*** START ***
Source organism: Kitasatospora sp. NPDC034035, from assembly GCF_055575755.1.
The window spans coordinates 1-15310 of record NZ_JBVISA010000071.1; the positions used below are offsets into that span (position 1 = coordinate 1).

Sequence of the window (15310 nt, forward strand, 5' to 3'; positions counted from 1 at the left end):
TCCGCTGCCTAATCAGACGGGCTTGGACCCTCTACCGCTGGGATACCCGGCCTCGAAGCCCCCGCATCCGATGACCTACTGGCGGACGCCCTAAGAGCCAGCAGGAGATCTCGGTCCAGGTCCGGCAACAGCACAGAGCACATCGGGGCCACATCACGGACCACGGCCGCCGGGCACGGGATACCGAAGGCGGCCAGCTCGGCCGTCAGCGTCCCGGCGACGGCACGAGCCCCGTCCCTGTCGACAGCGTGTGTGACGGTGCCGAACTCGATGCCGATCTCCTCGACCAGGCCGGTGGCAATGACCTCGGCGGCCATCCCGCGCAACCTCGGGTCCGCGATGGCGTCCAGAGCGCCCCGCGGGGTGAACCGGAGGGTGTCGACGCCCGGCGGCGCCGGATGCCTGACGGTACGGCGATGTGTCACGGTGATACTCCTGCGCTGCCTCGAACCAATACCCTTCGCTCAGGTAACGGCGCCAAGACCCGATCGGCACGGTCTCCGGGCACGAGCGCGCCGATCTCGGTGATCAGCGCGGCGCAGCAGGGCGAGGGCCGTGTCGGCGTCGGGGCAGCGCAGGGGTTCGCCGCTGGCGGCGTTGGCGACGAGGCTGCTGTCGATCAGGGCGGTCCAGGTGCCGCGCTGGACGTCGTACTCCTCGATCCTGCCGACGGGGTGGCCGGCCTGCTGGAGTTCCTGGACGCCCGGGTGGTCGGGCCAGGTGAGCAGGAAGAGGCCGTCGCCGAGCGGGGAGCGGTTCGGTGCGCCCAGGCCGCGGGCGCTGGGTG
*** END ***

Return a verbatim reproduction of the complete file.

Source organism: Kitasatospora sp. NPDC034035, from assembly GCF_055575755.1.
The window spans coordinates 1-15310 of record NZ_JBVISA010000071.1; the positions used below are offsets into that span (position 1 = coordinate 1).

Sequence of the window (15310 nt, forward strand, 5' to 3'; positions counted from 1 at the left end):
TCCGCTGCCTAATCAGACGGGCTTGGACCCTCTACCGCTGGGATACCCGGCCTCGAAGCCCCCGCATCCGATGACCTACTGGCGGACGCCCTAAGAGCCAGCAGGAGATCTCGGTCCAGGTCCGGCAACAGCACAGAGCACATCGGGGCCACATCACGGACCACGGCCGCCGGGCACGGGATACCGAAGGCGGCCAGCTCGGCCGTCAGCGTCCCGGCGACGGCACGAGCCCCGTCCCTGTCGACAGCGTGTGTGACGGTGCCGAACTCGATGCCGATCTCCTCGACCAGGCCGGTGGCAATGACCTCGGCGGCCATCCCGCGCAACCTCGGGTCCGCGATGGCGTCCAGAGCGCCCCGCGGGGTGAACCGGAGGGTGTCGACGCCCGGCGGCGCCGGATGCCTGACGGTACGGCGATGTGTCACGGTGATACTCCTGCGCTGCCTCGAACCAATACCCTTCGCTCAGGTAACGGCGCCAAGACCCGATCGGCACGGTCTCCGGGCACGAGCGCGCCGATCTCGGTGATCAGCGCGGCGCAGCAGGGCGAGGGCCGTGTCGGCGTCGGGGCAGCGCAGGGGTTCGCCGCTGGCGGCGTTGGCGACGAGGCTGCTGTCGATCAGGGCGGTCCAGGTGCCGCGCTGGACGTCGTACTCCTCGATCCTGCCGACGGGGTGGCCGGCCTGCTGGAGTTCCTGGACGCCCGGGTGGTCGGGCCAGGTGAGCAGGAAGAGGCCGTCGCCGAGCGGGGAGCGGTTCGGTGCGCCCAGGCCGCGGGCGCTGGGTG